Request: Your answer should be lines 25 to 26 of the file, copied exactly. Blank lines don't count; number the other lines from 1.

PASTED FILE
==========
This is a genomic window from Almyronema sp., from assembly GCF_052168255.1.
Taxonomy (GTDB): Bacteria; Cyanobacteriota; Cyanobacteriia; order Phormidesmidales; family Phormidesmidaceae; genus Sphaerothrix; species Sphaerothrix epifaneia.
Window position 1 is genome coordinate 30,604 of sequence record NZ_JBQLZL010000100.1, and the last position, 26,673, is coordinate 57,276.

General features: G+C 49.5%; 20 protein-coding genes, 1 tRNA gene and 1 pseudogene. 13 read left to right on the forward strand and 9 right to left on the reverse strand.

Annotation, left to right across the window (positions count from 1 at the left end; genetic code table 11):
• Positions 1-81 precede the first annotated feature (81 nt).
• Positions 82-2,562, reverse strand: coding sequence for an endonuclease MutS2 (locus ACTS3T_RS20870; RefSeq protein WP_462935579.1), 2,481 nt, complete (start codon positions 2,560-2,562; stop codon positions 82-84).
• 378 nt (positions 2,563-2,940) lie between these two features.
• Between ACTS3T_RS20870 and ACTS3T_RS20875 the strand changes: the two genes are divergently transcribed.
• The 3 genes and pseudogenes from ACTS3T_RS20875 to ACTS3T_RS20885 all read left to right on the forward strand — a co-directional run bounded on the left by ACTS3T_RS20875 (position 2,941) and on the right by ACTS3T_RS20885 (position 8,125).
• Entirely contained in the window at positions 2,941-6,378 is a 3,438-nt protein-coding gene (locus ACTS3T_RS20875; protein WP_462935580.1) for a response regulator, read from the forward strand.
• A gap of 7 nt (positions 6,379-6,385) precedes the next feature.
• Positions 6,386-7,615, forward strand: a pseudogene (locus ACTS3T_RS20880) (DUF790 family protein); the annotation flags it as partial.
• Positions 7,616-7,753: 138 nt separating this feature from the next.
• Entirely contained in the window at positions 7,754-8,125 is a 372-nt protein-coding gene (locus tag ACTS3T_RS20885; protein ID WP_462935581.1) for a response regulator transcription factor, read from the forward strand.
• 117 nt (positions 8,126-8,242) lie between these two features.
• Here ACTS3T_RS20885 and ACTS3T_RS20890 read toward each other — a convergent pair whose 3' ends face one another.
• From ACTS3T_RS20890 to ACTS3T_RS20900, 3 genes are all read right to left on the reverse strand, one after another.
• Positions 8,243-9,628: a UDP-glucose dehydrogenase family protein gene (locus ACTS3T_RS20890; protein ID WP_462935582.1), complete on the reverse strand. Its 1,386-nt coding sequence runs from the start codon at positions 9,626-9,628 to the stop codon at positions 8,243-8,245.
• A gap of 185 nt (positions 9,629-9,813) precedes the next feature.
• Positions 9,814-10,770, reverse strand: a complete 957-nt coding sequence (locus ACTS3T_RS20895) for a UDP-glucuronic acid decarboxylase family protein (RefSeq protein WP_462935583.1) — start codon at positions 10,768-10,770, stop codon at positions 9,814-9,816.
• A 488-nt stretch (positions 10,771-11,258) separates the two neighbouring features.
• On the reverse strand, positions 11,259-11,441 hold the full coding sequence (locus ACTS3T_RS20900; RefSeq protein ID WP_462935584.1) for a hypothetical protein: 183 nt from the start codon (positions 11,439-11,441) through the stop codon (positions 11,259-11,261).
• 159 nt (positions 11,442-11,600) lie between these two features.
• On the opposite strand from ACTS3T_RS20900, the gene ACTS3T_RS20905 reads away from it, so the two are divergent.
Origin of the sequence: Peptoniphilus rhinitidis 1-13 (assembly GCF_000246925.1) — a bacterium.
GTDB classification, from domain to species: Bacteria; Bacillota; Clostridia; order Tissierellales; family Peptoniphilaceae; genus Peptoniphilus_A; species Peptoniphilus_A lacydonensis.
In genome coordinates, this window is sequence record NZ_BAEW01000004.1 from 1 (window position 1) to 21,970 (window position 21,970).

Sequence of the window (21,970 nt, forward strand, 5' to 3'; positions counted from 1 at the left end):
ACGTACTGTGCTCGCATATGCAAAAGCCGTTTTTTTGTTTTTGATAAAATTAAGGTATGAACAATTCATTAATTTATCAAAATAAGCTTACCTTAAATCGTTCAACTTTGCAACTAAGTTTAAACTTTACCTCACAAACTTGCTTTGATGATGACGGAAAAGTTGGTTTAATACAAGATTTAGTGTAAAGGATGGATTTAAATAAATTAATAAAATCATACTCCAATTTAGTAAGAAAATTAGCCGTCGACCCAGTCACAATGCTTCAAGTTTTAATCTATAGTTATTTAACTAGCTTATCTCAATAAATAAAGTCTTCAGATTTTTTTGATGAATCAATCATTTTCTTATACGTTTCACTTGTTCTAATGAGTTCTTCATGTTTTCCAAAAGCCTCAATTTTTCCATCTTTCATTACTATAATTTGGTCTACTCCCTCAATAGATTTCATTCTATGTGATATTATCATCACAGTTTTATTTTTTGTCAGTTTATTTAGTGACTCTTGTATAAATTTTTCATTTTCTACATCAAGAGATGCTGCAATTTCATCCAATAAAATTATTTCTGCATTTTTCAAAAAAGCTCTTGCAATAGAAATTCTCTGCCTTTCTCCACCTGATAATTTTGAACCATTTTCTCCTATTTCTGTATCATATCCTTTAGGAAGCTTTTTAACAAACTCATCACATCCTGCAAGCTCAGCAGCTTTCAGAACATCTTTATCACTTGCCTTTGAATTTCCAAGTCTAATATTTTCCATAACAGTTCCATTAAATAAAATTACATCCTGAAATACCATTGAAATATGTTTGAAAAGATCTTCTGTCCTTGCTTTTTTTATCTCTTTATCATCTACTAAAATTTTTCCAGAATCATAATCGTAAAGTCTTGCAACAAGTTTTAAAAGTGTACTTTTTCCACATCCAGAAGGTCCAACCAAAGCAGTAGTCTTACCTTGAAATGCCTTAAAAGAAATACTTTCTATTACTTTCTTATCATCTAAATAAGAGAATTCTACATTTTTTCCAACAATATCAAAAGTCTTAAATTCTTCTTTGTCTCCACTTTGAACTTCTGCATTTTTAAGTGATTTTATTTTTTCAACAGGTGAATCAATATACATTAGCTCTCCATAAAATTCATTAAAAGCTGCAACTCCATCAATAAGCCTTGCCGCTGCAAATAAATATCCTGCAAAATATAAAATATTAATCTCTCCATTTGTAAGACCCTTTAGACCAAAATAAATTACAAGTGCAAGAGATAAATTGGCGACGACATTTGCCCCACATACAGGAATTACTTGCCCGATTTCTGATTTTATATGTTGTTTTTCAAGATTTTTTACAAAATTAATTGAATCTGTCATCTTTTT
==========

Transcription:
• On the opposite strand from ACTS3T_RS20900, the gene ACTS3T_RS20905 reads away from it, so the two are divergent.
Origin of the sequence: Peptoniphilus rhinitidis 1-13 (assembly GCF_000246925.1) — a bacterium.